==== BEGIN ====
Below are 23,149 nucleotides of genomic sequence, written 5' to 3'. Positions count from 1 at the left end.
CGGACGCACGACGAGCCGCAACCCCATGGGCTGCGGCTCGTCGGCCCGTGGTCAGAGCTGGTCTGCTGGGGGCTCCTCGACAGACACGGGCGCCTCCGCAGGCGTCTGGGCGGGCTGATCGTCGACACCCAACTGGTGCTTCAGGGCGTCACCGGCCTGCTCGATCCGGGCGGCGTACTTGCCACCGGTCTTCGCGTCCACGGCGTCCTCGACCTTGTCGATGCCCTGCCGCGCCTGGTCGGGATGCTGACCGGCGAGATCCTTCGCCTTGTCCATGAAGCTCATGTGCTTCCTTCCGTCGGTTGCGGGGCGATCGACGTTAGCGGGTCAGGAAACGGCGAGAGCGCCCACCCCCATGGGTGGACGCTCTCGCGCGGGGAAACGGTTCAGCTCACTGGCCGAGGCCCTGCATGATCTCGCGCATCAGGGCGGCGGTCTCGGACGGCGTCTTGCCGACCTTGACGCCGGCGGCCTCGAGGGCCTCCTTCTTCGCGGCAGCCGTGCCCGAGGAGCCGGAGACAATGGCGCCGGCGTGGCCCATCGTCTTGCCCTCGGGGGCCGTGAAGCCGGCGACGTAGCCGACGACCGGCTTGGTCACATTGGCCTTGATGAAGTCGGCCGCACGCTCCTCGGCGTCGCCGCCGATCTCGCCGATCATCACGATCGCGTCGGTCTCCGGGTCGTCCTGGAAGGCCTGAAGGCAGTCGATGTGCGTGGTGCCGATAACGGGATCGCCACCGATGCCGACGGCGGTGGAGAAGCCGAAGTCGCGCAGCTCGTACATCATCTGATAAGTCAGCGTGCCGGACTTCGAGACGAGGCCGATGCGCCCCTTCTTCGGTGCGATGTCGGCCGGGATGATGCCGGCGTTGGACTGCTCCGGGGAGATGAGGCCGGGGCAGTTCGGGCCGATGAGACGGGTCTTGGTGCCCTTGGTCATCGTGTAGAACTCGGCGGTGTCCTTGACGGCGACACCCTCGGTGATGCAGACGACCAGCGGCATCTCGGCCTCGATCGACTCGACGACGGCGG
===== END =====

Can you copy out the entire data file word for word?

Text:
Below are 23,149 nucleotides of genomic sequence, written 5' to 3'. Positions count from 1 at the left end.
CGGACGCACGACGAGCCGCAACCCCATGGGCTGCGGCTCGTCGGCCCGTGGTCAGAGCTGGTCTGCTGGGGGCTCCTCGACAGACACGGGCGCCTCCGCAGGCGTCTGGGCGGGCTGATCGTCGACACCCAACTGGTGCTTCAGGGCGTCACCGGCCTGCTCGATCCGGGCGGCGTACTTGCCACCGGTCTTCGCGTCCACGGCGTCCTCGACCTTGTCGATGCCCTGCCGCGCCTGGTCGGGATGCTGACCGGCGAGATCCTTCGCCTTGTCCATGAAGCTCATGTGCTTCCTTCCGTCGGTTGCGGGGCGATCGACGTTAGCGGGTCAGGAAACGGCGAGAGCGCCCACCCCCATGGGTGGACGCTCTCGCGCGGGGAAACGGTTCAGCTCACTGGCCGAGGCCCTGCATGATCTCGCGCATCAGGGCGGCGGTCTCGGACGGCGTCTTGCCGACCTTGACGCCGGCGGCCTCGAGGGCCTCCTTCTTCGCGGCAGCCGTGCCCGAGGAGCCGGAGACAATGGCGCCGGCGTGGCCCATCGTCTTGCCCTCGGGGGCCGTGAAGCCGGCGACGTAGCCGACGACCGGCTTGGTCACATTGGCCTTGATGAAGTCGGCCGCACGCTCCTCGGCGTCGCCGCCGATCTCGCCGATCATCACGATCGCGTCGGTCTCCGGGTCGTCCTGGAAGGCCTGAAGGCAGTCGATGTGCGTGGTGCCGATAACGGGATCGCCACCGATGCCGACGGCGGTGGAGAAGCCGAAGTCGCGCAGCTCGTACATCATCTGATAAGTCAGCGTGCCGGACTTCGAGACGAGGCCGATGCGCCCCTTCTTCGGTGCGATGTCGGCCGGGATGATGCCGGCGTTGGACTGCTCCGGGGAGATGAGGCCGGGGCAGTTCGGGCCGATGAGACGGGTCTTGGTGCCCTTGGTCATCGTGTAGAACTCGGCGGTGTCCTTGACGGCGACACCCTCGGTGATGCAGACGACCAGCGGCATCTCGGCCTCGATCGACTCGACGACGGCGG